Annual Report 2017

Home finance Transparent products

New software from home finance provider Schwäbisch Hall is speeding up the processing of finance applications. The software passed its first practical test with flying colors thanks to the use of agile project management from the development stage onward.

Anyone who has tried to calculate the cost of a mortgage will know that comparing the monthly payments of principal and interest over different repayment periods is a slow process, with the advisor having to make complex adjustments to the parameters. Schwäbisch Hall, the cooperative home finance provider, has recently developed a software application called ‘Kreditberatung//Neu’ (loan advice//new) that enables advisors to conveniently adjust the term of the mortgage using a slider bar on the touchscreen of their laptop. Customers can therefore see for themselves on the monitor how the length of the term will affect the monthly payments and total costs. “The software makes the task easier and increases product transparency for customers,” explains Bianca Treuter, who is responsible for project communications.

In July 2016, a small interdisciplinary team of home finance and IT experts from Schwäbisch Hall began to develop the new software for field staff. The first employees have already begun using the latest pilot version of the program and are enjoying its many advantages. When meeting customers, for example, they can click to see which documents are still required for a finance application and then easily add the missing ones to the system. This is because the salespeople’s smartphones have a digital document management app that is compatible with the software. Using the app, they can take photos of documents such as proof of income and send them straight to headquarters. Customers can also provide their signature electronically directly on the touchscreen. “This ensures that data passes seamlessly from one medium to the next,” emphasizes Mike Dörr, project manager. “Field sales employees can process applications much more quickly and easily than before.”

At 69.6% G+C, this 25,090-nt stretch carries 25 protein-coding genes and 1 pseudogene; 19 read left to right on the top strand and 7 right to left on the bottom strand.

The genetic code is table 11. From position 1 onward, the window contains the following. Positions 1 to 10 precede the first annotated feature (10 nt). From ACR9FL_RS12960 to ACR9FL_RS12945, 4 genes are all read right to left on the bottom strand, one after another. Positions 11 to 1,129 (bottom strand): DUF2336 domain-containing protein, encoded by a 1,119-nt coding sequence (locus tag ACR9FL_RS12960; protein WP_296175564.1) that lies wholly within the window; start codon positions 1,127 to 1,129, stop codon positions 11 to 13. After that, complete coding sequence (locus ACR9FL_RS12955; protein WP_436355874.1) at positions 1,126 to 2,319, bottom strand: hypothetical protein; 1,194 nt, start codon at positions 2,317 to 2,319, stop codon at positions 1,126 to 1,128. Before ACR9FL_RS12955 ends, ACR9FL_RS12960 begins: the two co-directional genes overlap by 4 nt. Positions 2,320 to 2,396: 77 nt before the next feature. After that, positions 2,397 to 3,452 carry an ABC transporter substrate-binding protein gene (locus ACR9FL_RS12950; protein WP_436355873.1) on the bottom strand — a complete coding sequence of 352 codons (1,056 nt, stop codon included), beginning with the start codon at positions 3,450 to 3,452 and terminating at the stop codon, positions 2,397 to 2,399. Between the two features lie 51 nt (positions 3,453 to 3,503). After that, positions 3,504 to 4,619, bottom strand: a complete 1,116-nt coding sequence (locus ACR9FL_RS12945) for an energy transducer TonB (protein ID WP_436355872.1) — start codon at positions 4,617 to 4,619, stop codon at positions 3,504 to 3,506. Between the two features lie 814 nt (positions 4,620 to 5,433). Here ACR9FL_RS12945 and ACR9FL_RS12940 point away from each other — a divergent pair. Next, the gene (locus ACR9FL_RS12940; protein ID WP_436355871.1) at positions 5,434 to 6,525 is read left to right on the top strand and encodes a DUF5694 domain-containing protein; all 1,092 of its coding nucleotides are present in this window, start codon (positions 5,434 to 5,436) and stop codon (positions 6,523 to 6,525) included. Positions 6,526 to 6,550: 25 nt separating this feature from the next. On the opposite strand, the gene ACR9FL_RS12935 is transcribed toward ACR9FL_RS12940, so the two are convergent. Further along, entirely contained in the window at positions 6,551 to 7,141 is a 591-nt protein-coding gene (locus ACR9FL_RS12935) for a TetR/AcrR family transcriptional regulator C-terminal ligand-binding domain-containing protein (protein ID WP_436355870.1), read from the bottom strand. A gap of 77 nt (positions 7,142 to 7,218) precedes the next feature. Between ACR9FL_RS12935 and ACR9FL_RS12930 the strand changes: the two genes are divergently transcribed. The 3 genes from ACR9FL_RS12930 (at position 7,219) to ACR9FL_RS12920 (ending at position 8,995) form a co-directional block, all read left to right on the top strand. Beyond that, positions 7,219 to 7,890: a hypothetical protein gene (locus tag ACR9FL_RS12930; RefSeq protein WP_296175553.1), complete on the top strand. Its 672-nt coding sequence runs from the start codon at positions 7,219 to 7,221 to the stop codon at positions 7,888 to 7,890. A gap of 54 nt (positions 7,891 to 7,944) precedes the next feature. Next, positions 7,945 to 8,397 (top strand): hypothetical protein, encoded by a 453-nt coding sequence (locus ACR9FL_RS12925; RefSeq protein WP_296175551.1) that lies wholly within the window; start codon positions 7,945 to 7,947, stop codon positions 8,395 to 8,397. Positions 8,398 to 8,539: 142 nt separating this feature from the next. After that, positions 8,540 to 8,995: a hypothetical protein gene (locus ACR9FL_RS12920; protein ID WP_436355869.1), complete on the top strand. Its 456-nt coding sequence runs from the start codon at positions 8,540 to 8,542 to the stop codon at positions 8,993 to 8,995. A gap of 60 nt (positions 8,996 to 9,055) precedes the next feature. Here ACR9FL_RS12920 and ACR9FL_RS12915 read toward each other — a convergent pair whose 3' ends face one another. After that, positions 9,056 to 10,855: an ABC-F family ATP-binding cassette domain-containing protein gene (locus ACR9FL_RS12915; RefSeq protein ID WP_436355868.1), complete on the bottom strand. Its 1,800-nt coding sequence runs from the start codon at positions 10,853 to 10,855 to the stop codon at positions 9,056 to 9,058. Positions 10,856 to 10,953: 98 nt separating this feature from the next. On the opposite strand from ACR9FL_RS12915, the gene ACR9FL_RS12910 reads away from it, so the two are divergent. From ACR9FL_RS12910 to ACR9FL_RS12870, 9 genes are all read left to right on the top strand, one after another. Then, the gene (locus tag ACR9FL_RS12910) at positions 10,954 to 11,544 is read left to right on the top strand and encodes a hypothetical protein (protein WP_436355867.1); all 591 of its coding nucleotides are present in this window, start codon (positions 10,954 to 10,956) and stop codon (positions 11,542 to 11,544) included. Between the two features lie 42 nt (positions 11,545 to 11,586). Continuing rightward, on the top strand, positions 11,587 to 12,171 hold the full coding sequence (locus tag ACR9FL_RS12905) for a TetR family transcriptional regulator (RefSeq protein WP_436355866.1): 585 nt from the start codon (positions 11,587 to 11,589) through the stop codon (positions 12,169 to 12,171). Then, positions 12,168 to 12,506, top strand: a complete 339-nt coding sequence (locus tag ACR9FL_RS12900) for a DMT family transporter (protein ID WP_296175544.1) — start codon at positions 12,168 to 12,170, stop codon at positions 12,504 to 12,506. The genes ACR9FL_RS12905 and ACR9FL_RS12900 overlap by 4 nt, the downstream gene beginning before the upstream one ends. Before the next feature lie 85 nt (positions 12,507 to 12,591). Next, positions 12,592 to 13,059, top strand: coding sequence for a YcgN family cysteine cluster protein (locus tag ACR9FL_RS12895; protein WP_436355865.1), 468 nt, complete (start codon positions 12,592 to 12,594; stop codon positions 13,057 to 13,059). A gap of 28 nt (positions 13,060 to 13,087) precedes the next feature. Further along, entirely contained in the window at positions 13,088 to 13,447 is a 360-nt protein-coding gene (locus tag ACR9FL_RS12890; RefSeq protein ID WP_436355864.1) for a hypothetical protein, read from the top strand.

To ensure the software works optimally on a day-to-day basis, the development team consulted the people who would be using the software as part of an agile project management approach. In fixed-length project phases known as sprints, the team developed the individual modules to a stage at which the field salespeople could test the software and provide feedback. “This is one of the first agile projects that we have developed for and with the field sales team,” says Marcus Krieg, overall project manager at Schwäbisch Hall. And it is clearly a success: The list of volunteers taking part in the pilot is growing all the time and will have grown to around 500 users by May 2018. At the end of the year, the software should be ready for use by all of Schwäbisch Hall’s 3,800 field staff when processing home finance applications.